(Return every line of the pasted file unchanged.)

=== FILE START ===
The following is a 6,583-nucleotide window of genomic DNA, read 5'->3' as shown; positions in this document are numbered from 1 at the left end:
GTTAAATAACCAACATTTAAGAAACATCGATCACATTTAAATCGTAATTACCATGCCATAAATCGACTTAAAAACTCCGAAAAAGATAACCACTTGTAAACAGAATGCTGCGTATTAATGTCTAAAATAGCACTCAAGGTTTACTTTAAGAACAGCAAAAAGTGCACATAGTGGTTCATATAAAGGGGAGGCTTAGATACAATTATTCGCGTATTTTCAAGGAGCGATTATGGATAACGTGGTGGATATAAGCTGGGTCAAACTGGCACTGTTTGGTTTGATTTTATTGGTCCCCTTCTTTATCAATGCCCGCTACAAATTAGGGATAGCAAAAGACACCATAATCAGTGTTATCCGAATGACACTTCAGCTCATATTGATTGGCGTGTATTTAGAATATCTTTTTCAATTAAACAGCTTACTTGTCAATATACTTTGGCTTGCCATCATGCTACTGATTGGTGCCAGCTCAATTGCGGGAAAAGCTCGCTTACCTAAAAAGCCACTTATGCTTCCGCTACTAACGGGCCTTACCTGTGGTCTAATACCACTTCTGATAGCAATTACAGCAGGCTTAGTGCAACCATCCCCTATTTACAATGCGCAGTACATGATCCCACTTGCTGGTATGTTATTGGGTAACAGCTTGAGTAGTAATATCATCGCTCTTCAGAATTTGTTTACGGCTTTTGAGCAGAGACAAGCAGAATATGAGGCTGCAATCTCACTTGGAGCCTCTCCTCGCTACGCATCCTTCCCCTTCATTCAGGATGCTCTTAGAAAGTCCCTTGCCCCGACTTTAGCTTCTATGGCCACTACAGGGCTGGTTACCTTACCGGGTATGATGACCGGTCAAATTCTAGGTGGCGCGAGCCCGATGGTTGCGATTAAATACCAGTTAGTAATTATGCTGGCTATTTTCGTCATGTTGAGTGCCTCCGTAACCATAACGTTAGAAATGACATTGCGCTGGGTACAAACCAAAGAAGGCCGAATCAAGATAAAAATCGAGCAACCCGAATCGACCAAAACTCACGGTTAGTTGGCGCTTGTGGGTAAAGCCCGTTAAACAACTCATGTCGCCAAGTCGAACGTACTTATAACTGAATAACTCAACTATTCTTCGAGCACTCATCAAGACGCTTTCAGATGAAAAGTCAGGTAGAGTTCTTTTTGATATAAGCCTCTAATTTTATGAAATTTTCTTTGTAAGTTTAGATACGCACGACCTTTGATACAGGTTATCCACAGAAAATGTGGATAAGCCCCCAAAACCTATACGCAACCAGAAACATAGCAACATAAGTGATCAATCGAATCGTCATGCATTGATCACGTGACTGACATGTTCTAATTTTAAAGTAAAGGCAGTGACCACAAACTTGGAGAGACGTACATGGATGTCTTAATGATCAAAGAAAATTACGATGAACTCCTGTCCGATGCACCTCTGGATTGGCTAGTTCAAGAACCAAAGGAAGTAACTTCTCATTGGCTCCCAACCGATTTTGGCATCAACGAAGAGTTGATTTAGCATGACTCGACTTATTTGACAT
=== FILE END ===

The following is a 6,583-nucleotide window of genomic DNA, read 5'->3' as shown; positions in this document are numbered from 1 at the left end:
GTTAAATAACCAACATTTAAGAAACATCGATCACATTTAAATCGTAATTACCATGCCATAAATCGACTTAAAAACTCCGAAAAAGATAACCACTTGTAAACAGAATGCTGCGTATTAATGTCTAAAATAGCACTCAAGGTTTACTTTAAGAACAGCAAAAAGTGCACATAGTGGTTCATATAAAGGGGAGGCTTAGATACAATTATTCGCGTATTTTCAAGGAGCGATTATGGATAACGTGGTGGATATAAGCTGGGTCAAACTGGCACTGTTTGGTTTGATTTTATTGGTCCCCTTCTTTATCAATGCCCGCTACAAATTAGGGATAGCAAAAGACACCATAATCAGTGTTATCCGAATGACACTTCAGCTCATATTGATTGGCGTGTATTTAGAATATCTTTTTCAATTAAACAGCTTACTTGTCAATATACTTTGGCTTGCCATCATGCTACTGATTGGTGCCAGCTCAATTGCGGGAAAAGCTCGCTTACCTAAAAAGCCACTTATGCTTCCGCTACTAACGGGCCTTACCTGTGGTCTAATACCACTTCTGATAGCAATTACAGCAGGCTTAGTGCAACCATCCCCTATTTACAATGCGCAGTACATGATCCCACTTGCTGGTATGTTATTGGGTAACAGCTTGAGTAGTAATATCATCGCTCTTCAGAATTTGTTTACGGCTTTTGAGCAGAGACAAGCAGAATATGAGGCTGCAATCTCACTTGGAGCCTCTCCTCGCTACGCATCCTTCCCCTTCATTCAGGATGCTCTTAGAAAGTCCCTTGCCCCGACTTTAGCTTCTATGGCCACTACAGGGCTGGTTACCTTACCGGGTATGATGACCGGTCAAATTCTAGGTGGCGCGAGCCCGATGGTTGCGATTAAATACCAGTTAGTAATTATGCTGGCTATTTTCGTCATGTTGAGTGCCTCCGTAACCATAACGTTAGAAATGACATTGCGCTGGGTACAAACCAAAGAAGGCCGAATCAAGATAAAAATCGAGCAACCCGAATCGACCAAAACTCACGGTTAGTTGGCGCTTGTGGGTAAAGCCCGTTAAACAACTCATGTCGCCAAGTCGAACGTACTTATAACTGAATAACTCAACTATTCTTCGAGCACTCATCAAGACGCTTTCAGATGAAAAGTCAGGTAGAGTTCTTTTTGATATAAGCCTCTAATTTTATGAAATTTTCTTTGTAAGTTTAGATACGCACGACCTTTGATACAGGTTATCCACAGAAAATGTGGATAAGCCCCCAAAACCTATACGCAACCAGAAACATAGCAACATAAGTGATCAATCGAATCGTCATGCATTGATCACGTGACTGACATGTTCTAATTTTAAAGTAAAGGCAGTGACCACAAACTTGGAGAGACGTACATGGATGTCTTAATGATCAAAGAAAATTACGATGAACTCCTGTCCGATGCACCTCTGGATTGGCTAGTTCAAGAACCAAAGGAAGTAACTTCTCATTGGCTCCCAACCGATTTTGGCATCAACGAAGAGTTGATTTAGCATGACTCGACTTATTTGACAT